We all know about Bolt—the 6'5" freak of nature who is the fastest human to ever run both the 100- and 200-meter events.
He is the reigning Olympic and world champion in the 200-meter, and he is the biggest international track superstar in the world.
And then there's Blake.
Much like Asafa Powell before him, Blake has been growing accustomed to playing second fiddle and singing backup vocals to his rockstar countryman.
Also much like with Powell before him, if Bolt weren't around, it would be Blake who received the recognition and star status that comes with being the fastest man in the world.
Blake is actually the defending world champion in the 100-meter, but only because Bolt jumped early off the blocks at the 2011 world championships in Daegu, Korea.
Blake also outran Bolt at the Jamaican Trials in both the 100 and 200.
The 22-year-old from St. James, Jamaica tried again to prove his 100-meter superiority over Bolt in London, but the fastest man the world has ever seen prevailed.
During Bolt's introduction at the 200-meter semifinals in London, the PA announcer made the official judgement: Bolt is not just the fastest man on the plant—he's the fastest man on all of the planets.
He seemed to hold back a smile, trying not to play up his intergalactic introduction to the cameras in his face.
Then, he took his blocks and exploded out at the gun like, well, a lightning bolt, building a huge lead before making the turn and coasting to an easy victory in the 200-meter semifinals.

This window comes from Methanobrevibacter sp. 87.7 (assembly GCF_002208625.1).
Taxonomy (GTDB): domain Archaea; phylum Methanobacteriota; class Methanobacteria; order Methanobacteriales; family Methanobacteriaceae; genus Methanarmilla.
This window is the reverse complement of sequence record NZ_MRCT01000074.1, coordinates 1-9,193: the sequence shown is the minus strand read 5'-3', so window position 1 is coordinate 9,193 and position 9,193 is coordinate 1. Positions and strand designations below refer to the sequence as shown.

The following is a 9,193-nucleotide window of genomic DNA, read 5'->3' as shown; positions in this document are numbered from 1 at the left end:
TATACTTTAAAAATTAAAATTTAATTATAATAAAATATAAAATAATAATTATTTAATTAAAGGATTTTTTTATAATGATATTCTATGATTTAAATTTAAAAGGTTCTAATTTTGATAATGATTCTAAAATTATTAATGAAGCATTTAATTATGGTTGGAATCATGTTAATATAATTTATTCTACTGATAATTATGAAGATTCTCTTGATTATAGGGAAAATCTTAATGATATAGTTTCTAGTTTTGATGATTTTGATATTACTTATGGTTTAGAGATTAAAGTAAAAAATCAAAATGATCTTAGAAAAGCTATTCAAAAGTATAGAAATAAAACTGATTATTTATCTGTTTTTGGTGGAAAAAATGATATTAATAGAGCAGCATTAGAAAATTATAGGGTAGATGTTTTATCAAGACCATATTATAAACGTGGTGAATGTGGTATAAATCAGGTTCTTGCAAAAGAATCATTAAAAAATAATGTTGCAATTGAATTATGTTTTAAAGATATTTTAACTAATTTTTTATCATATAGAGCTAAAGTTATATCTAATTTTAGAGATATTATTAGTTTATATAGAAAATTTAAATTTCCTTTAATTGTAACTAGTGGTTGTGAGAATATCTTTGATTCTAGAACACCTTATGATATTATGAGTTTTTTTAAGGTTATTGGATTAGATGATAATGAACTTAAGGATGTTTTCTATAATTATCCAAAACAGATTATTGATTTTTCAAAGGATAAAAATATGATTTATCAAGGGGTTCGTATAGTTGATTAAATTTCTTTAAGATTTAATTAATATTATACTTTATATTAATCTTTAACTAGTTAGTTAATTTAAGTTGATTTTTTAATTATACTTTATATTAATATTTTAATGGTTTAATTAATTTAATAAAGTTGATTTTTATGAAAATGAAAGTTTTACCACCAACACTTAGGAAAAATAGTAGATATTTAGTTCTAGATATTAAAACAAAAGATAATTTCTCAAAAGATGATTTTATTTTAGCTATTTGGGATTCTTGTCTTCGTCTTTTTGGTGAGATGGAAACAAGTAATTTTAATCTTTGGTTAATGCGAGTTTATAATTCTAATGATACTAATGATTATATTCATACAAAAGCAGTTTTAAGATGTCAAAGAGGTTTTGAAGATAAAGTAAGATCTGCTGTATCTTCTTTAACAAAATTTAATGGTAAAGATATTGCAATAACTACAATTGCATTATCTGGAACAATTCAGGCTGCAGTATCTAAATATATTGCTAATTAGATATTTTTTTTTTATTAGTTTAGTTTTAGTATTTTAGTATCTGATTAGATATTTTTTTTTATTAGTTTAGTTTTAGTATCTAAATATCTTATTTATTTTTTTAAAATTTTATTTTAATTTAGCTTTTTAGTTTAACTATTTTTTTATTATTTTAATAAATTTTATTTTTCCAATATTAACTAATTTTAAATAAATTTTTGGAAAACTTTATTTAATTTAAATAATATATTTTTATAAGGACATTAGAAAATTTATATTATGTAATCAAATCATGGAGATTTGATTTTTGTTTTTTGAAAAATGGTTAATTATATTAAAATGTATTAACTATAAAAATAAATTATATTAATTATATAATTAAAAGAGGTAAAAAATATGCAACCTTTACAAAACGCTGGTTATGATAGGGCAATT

In the post-heat interview, Bolt was asked about how much energy he exerted in his 656-foot stroll into the finals, to which he said this (via Alan Abrahamson, NBCOlympics.com).
"So, I ran it kind of hard as possible, came up and just chilled pretty much so ... probably 60 percent maybe."
However, there was one runner who made his semifinal run look even easier.
Bolt's teammate and training partner seemed utterly bored as he jogged to the fastest time in the semifinals.
Yes, Blake recorded the fastest time of 20.01 seconds to qualify for the finals, while Bolt was No. 5, running in 20.18 seconds.
Blake did this without the flashy introduction and without being asked how hard he ran afterwards.
If I had to guess, I'd put it somewhere around 50 percent.
It looked more like Blake was sleep-walking than running an Olympic heat, as he didn't appear to be the least bit short of breath after the race.
I'm not sure, but he might have actually held back a yawn in respect to his other competitors.
Either way, the Jamaican duo set the stage for a truly epic 200-meter final in which the other six finalists will be racing for bronze.
Bolt currently holds the universe record (as far as I know) in the 200-meter at 19.19 seconds. In 2008, he set the Olympic record at 19.30 seconds.
However, if Bolt fails to break that Olympic-record time, Blake can beat him.
In the 2011 Diamond League in Brussels, Belgium, Blake torched the competition (including Bolt and American Walter Dix), running his personal best of 19.26 seconds.
Blake already beat Bolt once in the 200-meter at the Jamaican Trials in July.
It's going to take Bolt's best to cross the line before his teammate—and this is something Bolt knows.
If Blake runs to his potential in the 200 and Bolt does not, then yes, it will be Yohan Blake who is atop the podium in London.